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When a recipe calls for lentils, sorted and rinsed, what am I looking for? I've heard debris, such as leaves or sticks, but also "bad" lentils. Is there anything else I should be looking for before rinsing and using lentils?

Also, does the same hold true for dried beans?

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It is not unheard of for small pebbles, or pieces of the pod the lentils came in to find their way into the drying process.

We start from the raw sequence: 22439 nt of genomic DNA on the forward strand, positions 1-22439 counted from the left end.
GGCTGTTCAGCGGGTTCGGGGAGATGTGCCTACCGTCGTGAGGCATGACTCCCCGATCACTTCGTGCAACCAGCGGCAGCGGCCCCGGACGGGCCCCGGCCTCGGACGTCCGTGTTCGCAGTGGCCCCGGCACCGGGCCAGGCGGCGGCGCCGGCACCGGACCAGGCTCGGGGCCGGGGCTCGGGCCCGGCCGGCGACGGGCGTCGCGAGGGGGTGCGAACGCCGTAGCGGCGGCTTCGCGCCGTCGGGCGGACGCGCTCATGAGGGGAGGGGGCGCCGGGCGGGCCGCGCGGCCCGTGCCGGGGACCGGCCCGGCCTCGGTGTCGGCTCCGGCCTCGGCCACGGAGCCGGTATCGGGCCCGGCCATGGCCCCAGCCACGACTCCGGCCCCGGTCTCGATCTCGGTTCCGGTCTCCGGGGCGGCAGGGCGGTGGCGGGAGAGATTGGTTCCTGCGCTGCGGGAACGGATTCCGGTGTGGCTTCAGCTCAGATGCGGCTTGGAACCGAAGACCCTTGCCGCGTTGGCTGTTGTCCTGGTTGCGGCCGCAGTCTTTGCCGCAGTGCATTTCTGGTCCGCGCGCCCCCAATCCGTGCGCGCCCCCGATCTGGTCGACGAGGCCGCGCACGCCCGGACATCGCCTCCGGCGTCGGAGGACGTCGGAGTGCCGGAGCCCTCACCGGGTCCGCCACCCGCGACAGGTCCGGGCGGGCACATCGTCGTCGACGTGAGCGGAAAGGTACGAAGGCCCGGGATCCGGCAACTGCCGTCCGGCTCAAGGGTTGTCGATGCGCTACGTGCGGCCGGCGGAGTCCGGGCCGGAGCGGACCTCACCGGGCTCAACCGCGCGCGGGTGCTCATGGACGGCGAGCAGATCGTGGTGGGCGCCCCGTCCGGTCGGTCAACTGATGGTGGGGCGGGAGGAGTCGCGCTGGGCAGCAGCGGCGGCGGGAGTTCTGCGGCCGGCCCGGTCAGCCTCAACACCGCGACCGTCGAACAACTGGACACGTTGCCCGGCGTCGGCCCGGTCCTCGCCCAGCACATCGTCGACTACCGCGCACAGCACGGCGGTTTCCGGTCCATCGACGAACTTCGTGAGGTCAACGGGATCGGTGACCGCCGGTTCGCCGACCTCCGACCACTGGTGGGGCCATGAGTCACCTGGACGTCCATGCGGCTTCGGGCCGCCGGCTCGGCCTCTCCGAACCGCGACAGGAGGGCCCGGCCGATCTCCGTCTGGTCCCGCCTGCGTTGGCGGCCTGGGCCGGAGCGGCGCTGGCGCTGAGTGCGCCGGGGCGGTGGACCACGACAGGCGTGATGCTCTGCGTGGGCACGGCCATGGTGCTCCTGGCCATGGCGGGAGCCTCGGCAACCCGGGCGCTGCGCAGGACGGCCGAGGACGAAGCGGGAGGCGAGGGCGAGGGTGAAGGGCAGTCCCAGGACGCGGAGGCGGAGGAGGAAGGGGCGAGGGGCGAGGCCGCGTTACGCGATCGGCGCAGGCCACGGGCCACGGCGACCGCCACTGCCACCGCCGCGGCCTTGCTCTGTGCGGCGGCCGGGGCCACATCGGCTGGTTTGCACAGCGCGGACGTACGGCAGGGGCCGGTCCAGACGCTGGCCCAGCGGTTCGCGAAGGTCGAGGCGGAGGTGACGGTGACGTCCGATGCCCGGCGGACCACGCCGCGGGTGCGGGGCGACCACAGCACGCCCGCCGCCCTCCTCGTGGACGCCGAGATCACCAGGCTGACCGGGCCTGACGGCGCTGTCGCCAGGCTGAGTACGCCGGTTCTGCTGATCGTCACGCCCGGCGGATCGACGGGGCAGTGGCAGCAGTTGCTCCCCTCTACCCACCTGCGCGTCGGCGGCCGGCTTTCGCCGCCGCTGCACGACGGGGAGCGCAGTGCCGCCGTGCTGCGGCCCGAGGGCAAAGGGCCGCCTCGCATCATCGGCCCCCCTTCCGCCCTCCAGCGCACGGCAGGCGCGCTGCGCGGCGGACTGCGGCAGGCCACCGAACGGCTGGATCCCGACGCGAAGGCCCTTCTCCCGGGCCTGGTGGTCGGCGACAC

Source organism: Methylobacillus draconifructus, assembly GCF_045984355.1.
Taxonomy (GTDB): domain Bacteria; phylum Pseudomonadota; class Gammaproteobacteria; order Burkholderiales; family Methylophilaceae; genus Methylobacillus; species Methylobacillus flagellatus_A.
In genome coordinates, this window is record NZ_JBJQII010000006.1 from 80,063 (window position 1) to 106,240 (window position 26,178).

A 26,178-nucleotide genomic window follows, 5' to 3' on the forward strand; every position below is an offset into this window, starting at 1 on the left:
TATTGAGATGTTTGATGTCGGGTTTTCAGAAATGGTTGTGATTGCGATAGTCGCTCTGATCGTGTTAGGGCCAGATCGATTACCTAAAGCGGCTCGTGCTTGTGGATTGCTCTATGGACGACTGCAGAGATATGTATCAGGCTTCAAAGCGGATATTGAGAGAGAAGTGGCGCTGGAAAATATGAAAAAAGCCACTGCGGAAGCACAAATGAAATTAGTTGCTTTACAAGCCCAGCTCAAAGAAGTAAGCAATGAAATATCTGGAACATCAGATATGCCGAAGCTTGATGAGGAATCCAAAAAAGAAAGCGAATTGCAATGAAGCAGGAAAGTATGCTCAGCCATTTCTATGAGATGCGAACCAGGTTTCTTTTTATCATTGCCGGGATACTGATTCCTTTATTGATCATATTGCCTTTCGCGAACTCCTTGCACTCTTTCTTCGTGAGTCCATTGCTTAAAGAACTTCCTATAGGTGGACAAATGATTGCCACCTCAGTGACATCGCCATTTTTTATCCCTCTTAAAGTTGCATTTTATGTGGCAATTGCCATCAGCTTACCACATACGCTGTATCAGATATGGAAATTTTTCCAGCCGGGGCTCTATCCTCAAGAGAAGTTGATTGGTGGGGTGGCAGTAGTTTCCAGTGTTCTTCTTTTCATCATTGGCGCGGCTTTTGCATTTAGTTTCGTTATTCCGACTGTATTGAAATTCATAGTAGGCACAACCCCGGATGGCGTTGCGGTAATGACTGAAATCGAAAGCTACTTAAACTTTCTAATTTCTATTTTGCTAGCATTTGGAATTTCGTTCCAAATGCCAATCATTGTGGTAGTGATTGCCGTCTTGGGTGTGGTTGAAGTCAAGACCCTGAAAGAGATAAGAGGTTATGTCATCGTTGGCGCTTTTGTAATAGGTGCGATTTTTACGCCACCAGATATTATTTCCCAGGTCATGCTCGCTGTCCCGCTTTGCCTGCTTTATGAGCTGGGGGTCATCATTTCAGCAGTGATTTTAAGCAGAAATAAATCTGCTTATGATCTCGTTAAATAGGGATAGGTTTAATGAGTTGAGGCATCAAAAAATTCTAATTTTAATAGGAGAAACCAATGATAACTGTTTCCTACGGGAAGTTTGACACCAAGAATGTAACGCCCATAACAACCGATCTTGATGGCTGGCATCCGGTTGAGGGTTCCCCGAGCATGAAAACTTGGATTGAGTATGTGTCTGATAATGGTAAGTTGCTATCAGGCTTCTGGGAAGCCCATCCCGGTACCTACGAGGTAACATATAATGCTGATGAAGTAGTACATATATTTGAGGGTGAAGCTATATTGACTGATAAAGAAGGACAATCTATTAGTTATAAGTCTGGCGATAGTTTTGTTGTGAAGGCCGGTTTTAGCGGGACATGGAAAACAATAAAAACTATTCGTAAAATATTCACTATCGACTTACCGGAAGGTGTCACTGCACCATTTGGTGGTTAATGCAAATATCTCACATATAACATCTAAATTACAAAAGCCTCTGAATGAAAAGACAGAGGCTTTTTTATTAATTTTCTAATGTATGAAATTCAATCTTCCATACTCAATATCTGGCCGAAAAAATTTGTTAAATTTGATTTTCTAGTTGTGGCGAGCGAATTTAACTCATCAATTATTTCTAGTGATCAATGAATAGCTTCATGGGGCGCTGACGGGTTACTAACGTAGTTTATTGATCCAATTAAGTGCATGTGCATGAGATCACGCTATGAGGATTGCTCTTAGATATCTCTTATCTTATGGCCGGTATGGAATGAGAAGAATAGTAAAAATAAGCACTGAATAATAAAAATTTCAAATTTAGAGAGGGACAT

There is also occasionally a lentil (or bean) that was a bit dodgy before it was dried. These usually appear as discolored lentils, which should be thrown away. It is rare for more than three or four to appear in a pound of lentils though, and the drying means that one bad one doesn't affect the rest.

The same is true for beans and chickpeas too, but is rarer the larger the beans get.

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    Exactly. It seems like a tedious task, but I've found a few pebbles over the years. And you certainly don't want any of your dining companions to bite down on that. One fast way to do it is to dump them out on a sheet pan and just push a "cleared" handful at a time over to one side. – Michael Natkin Sep 7 '10 at 17:33

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